+1 Good point Drag. I never did this until I started riding. I used to just watch the car infront of me like a zombie. Now I even do it in my cage and I almost always know what is going on.
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March 7, 2006, 08:55 AM

watching the finger go on to signal is a give a way that car will be turning into you soon, but yet again, many dont even signal


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March 7, 2006, 09:54 AM

Here's a tip I've picked up over the years: when you come to a controlled intersection (like a 3- or 4-way stop sign) and there's cager traffic to your left or right, don't look at the driver - watch the wheels of their cage instead. That's the best indicator IMO of whether they're gonna give the right-of-way or try to take you out.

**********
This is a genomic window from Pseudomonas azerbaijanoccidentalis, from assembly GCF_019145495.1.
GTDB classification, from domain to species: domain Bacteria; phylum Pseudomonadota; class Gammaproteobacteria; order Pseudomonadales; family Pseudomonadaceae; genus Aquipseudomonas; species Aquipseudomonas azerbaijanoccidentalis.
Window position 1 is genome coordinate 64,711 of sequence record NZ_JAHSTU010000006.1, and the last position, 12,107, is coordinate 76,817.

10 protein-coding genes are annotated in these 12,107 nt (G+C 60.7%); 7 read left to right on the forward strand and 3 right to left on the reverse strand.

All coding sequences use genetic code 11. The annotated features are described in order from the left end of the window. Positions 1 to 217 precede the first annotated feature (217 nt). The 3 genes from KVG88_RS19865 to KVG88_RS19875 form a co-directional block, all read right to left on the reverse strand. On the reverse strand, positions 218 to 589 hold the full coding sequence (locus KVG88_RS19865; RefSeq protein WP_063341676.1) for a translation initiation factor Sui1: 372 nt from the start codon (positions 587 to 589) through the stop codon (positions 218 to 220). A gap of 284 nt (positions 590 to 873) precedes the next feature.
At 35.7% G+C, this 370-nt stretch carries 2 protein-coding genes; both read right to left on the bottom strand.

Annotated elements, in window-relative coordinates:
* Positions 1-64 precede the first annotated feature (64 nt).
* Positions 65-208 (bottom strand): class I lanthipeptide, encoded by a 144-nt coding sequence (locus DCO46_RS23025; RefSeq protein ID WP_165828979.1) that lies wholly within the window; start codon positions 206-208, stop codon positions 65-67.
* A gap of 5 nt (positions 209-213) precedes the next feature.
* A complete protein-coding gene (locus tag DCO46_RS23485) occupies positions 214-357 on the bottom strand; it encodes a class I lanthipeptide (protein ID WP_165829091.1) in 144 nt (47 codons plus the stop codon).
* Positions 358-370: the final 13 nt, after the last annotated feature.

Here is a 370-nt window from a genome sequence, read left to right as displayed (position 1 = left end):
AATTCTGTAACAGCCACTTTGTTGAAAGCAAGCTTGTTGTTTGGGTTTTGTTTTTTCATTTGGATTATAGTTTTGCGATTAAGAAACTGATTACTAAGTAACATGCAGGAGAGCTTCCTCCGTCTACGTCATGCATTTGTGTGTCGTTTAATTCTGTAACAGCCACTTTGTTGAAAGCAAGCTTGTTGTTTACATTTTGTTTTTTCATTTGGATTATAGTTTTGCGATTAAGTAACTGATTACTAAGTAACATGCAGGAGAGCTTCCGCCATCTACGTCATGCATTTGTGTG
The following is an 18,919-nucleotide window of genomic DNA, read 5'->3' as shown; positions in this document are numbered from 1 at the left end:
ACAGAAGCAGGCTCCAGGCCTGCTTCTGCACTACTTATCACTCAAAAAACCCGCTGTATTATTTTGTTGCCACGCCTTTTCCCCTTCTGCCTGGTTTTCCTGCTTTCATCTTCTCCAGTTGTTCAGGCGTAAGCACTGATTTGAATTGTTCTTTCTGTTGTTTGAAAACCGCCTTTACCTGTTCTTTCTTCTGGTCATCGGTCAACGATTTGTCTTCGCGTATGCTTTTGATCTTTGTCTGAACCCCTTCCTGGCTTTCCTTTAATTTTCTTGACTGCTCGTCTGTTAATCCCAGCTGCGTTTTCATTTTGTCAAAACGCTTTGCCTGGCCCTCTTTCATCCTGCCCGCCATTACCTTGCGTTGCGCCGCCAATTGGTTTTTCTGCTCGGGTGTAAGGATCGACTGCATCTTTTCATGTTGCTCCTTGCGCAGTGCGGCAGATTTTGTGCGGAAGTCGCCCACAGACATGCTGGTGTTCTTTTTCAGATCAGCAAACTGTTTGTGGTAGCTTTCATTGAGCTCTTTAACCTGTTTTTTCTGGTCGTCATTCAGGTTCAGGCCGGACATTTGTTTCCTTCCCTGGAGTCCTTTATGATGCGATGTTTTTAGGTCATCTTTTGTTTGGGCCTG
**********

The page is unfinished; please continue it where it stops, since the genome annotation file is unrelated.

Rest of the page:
I've had cagers look right straight at me - apparently make eye contact with me, and then start out and claim they didn't see me.
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March 7, 2006, 10:10 AM

yes, i had that too, too many times, i just slow way down in a case like that, and keep it in 1 to accel faster if need be


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March 8, 2006, 07:45 AM

Quote:
Originally Posted by Scratch
Here's a tip I've picked up over the years: when you come to a controlled intersection (like a 3- or 4-way stop sign) and there's cager traffic to your left or right, don't look at the driver - watch the wheels of their cage instead. That's the best indicator IMO of whether they're gonna give the right-of-way or try to take you out.

I've had cagers look right straight at me - apparently make eye contact with me, and then start out and claim they didn't see me.